Because of the NHHPP, there has been a significant drop statewide in the number of people without insurance seeking care. As of September 2015, there has been a 30 percent decrease in uninsured emergency room visits, a 38 percent decrease in uninsured inpatient visits, and a 28 percent decrease in uninsured outpatient visits.

Health care coverage provided by the NHHPP substantially reduced uncompensated care costs, thereby reducing the health care cost shift, or hidden tax, to businesses and taxpayers. In 2015, the cost to New Hampshire of treating uninsured patients dropped more than $142 million.

The NHHPP is due to expire on December 31, 2016 and the legislature is now working on a plan to extend that coverage. House Bill 1696 reauthorizes the NHHPP for another two years (January 1, 2017 through December 31, 2018). It requires the federal government, New Hampshire insurance companies and the 26 New Hampshire hospitals to bear the cost of this reauthorization. Per the federal government's promise, it will pay 95 percent of the cost for private health insurance plans in 2017 and 94 percent in 2018. The hospitals and insurance companies have agreed to split the remaining balance (5 percent in 2017 and 6 percent in 2018).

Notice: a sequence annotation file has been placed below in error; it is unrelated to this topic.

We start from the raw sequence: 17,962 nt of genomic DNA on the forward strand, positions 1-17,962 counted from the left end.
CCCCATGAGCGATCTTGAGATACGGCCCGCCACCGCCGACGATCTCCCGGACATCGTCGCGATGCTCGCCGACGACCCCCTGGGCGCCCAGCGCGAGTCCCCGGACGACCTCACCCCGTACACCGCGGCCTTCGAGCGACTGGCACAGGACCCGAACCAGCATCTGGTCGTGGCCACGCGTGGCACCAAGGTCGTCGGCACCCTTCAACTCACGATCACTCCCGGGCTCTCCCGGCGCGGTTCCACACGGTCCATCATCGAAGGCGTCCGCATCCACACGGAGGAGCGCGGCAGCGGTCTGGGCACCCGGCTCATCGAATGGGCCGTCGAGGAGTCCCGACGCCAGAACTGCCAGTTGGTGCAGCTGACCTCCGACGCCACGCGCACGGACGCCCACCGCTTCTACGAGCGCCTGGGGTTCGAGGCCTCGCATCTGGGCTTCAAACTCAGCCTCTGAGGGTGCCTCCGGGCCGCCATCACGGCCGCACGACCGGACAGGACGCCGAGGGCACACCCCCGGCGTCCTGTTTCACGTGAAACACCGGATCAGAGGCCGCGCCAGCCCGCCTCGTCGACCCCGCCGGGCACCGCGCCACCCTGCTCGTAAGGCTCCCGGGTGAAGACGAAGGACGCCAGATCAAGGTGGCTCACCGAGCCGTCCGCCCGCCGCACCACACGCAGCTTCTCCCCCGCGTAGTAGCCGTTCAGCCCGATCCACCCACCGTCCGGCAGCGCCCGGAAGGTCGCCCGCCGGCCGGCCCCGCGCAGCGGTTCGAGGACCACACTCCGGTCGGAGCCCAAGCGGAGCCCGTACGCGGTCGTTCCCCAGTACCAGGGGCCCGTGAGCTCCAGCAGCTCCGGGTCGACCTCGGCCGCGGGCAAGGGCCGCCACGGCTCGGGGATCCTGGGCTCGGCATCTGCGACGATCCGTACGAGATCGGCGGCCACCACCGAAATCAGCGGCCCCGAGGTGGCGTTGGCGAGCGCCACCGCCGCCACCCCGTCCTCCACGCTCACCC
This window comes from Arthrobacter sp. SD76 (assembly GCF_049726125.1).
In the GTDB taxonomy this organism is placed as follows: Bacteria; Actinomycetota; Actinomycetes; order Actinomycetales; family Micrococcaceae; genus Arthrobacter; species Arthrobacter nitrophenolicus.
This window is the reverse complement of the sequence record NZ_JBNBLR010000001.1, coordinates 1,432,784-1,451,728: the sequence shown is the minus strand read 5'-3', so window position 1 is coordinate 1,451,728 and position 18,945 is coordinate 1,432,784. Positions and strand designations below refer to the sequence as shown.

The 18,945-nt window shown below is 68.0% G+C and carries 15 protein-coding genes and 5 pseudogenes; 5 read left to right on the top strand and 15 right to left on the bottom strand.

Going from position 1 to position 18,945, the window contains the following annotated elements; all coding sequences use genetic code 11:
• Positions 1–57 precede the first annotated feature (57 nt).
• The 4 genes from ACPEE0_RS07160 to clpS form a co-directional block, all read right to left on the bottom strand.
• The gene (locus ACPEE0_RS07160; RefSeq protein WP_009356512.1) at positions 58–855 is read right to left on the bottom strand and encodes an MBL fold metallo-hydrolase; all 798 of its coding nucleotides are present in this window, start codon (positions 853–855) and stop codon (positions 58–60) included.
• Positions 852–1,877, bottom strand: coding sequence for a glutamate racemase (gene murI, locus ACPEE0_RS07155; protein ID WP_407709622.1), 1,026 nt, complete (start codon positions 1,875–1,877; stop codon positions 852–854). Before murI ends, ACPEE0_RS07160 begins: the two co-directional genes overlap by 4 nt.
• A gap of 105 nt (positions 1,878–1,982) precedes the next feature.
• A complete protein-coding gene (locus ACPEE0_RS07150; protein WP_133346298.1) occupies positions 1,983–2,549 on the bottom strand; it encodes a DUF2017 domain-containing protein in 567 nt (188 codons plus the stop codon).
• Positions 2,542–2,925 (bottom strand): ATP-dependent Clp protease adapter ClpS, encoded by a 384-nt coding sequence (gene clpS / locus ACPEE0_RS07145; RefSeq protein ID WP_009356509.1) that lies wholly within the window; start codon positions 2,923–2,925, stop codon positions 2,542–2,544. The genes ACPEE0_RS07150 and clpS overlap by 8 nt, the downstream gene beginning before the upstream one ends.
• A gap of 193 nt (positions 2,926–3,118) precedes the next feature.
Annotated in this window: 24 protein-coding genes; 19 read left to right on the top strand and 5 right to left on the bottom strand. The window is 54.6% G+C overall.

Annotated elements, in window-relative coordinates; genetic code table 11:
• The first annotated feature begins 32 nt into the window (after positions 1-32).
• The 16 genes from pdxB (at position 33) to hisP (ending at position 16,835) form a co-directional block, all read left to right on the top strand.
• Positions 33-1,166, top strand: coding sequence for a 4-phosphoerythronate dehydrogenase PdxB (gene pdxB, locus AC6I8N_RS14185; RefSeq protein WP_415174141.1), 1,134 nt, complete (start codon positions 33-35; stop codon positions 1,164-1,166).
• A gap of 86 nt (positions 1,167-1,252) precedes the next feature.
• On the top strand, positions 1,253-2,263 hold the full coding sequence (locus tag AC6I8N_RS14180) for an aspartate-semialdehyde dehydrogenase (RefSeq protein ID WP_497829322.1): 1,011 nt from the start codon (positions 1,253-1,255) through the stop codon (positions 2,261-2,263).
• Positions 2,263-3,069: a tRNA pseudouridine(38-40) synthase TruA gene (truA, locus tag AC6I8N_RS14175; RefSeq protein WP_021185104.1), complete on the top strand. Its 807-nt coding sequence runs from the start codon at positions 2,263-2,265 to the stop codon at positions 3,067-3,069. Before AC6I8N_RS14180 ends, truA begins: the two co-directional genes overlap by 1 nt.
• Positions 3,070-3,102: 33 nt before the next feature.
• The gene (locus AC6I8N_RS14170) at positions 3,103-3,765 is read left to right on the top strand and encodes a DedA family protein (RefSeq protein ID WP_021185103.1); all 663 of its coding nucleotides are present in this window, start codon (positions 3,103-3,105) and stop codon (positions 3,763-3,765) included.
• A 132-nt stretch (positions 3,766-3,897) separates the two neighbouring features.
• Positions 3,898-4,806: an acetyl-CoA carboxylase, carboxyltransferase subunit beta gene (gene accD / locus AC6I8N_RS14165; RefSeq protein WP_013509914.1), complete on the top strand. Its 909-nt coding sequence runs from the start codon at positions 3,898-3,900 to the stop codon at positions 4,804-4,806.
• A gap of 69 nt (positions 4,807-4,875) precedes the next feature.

If the NHHPP isn't reauthorized, 48,000 Granite Staters will lose coverage to primary and preventive health care services, but will still have access to emergency care. As a consequence, uncompensated care will go up and the burden of this care will again be shifted to businesses and taxpayers.

There are taxpayer protections in HB-1696. The NHHPP ends if the federal government reneges on its commitment to paying 95 percent in 2017 and 94 percent in 2018. The NHHPP ends if the hospitals or the insurance companies renege on their promise to cover the balance in either of those years. The program must again be reauthorized at the end of 2018.

The bill also requires extensive information gathering and a plan for the future by setting up a commission to look at the efficacy of the program and long-term funding.